I love history. I adored my social studies textbooks as a child. I read the entire book of “Roots” in 7th grade because I was named after one of the main characters. I am a history nerd.
I have been especially interested in the civil rights movement and war on poverty. As a biracial female growing up in poverty, I longed for the heroes that looked like me. I found bonding with women like Fannie Lou Hamer and Shirley Chisholm.
These women and their roles in these movements helped me become the woman that I am today. The biggest and most important of outcome of both of these movements turns fifty in the next few days: the Elementary and Secondary Education Act.
Now on the 50th anniversary, Congress is taking up a reauthorization of this law. It is time that this law returns to its original purpose. The goal of ESEA was to make sure that students had a quality public education, regardless of zip code or color of skin.
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Isn’t No Child Left Behind the law that gave us the current testing regime that our children currently live under? Yes and no. No Child Left Behind stems from ESEA but NCLB is vastly different from what the original framers of ESEA intended it to be.
Short history lesson: President Lyndon Johnson originally authorized ESEA in 1965. Johnson, who believed “full educational opportunity” should be “our first national goal” signed this act into law as part of the war on poverty.
At that time, many parts of this country were struggling to undo the effects of segregated schools and it was viewed that education was the way out of the poverty cycle. Originally, ESEA provided grants to school districts that served low-income students for supplies, special education centers and scholarships. Most importantly, the law provided federal grants to states to improve the quality of elementary and secondary education.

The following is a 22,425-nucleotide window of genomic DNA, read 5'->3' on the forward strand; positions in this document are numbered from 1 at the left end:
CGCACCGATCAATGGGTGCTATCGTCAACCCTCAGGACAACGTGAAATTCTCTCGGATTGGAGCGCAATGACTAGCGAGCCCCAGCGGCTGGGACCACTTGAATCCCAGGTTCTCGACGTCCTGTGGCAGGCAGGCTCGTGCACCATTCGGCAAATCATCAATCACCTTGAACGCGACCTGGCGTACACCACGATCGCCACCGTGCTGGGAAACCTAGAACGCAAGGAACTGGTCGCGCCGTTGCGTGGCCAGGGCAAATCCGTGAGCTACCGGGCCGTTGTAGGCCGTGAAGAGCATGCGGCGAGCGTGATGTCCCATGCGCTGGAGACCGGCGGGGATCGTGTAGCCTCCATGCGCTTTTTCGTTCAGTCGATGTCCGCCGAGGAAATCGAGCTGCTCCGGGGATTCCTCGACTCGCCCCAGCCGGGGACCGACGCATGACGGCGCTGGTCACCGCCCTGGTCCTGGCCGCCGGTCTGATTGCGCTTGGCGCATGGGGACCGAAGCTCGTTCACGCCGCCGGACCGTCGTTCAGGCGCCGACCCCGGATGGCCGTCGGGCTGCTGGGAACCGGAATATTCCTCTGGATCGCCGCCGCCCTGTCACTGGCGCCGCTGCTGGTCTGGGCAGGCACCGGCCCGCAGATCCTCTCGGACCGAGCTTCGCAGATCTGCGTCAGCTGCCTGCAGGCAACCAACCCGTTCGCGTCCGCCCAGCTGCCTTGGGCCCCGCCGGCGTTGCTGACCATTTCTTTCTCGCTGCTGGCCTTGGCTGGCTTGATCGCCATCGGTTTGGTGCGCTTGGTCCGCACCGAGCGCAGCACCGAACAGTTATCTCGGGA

In 2002, a bipartisan Congress reauthorized the law. Its new aim was to prevent students from falling through cracks in the educational system by adding measurable standards to the law and setting an objective that all students are proficient, or college ready, by 2014. The focus shifted away from student learning and opportunity towards testing, labeling and punishing schools — with no significant closure of achievement or opportunity gaps.
Children are not a test score. Not all intelligences can be measured on a test. Success in life, quality school and quality teaching cannot be measured by a single snapshot assessment.
The National Education Association has called upon Congress to take up five priorities during this reauthorization. Among the priorities would be the development of an “opportunity dashboard” that would identify quality school indicators that support learning and exposes gaps. Based on that information, states would create plans to provide funding for resources to remediate the gaps. The new ESEA should also ensure that all students have access to a high quality early childhood education.
Congress is set to reauthorize ESEA/NCLB now. This time we need to tell Congress to get it right. A reauthorization of the ESEA is an opportunity to set a new vision of shared responsibility for a public education system that promotes opportunity, equity, and excellence for all students. Please contact your congressional representatives and ask them to protect the civil rights of our children: get a reauthorized ESEA to the American people that value our students and schools.